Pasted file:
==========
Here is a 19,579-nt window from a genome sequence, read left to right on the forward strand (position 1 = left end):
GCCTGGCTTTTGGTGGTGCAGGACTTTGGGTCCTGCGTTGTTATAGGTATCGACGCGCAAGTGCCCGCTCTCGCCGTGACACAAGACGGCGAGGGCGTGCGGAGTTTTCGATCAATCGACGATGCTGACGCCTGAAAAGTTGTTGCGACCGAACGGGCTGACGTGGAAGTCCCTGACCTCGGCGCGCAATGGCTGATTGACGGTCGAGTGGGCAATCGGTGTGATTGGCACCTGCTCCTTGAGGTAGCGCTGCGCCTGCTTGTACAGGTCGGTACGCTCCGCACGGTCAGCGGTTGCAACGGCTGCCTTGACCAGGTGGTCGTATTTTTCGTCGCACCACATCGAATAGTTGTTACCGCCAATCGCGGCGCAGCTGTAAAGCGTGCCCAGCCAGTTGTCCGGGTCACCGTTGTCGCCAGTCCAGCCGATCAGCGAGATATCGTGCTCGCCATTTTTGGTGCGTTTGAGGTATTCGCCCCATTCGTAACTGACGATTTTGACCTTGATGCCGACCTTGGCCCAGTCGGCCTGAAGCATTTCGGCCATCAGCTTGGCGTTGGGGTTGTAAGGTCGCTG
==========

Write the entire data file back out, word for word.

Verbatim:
Here is a 19,579-nt window from a genome sequence, read left to right on the forward strand (position 1 = left end):
GCCTGGCTTTTGGTGGTGCAGGACTTTGGGTCCTGCGTTGTTATAGGTATCGACGCGCAAGTGCCCGCTCTCGCCGTGACACAAGACGGCGAGGGCGTGCGGAGTTTTCGATCAATCGACGATGCTGACGCCTGAAAAGTTGTTGCGACCGAACGGGCTGACGTGGAAGTCCCTGACCTCGGCGCGCAATGGCTGATTGACGGTCGAGTGGGCAATCGGTGTGATTGGCACCTGCTCCTTGAGGTAGCGCTGCGCCTGCTTGTACAGGTCGGTACGCTCCGCACGGTCAGCGGTTGCAACGGCTGCCTTGACCAGGTGGTCGTATTTTTCGTCGCACCACATCGAATAGTTGTTACCGCCAATCGCGGCGCAGCTGTAAAGCGTGCCCAGCCAGTTGTCCGGGTCACCGTTGTCGCCAGTCCAGCCGATCAGCGAGATATCGTGCTCGCCATTTTTGGTGCGTTTGAGGTATTCGCCCCATTCGTAACTGACGATTTTGACCTTGATGCCGACCTTGGCCCAGTCGGCCTGAAGCATTTCGGCCATCAGCTTGGCGTTGGGGTTGTAAGGTCGCTG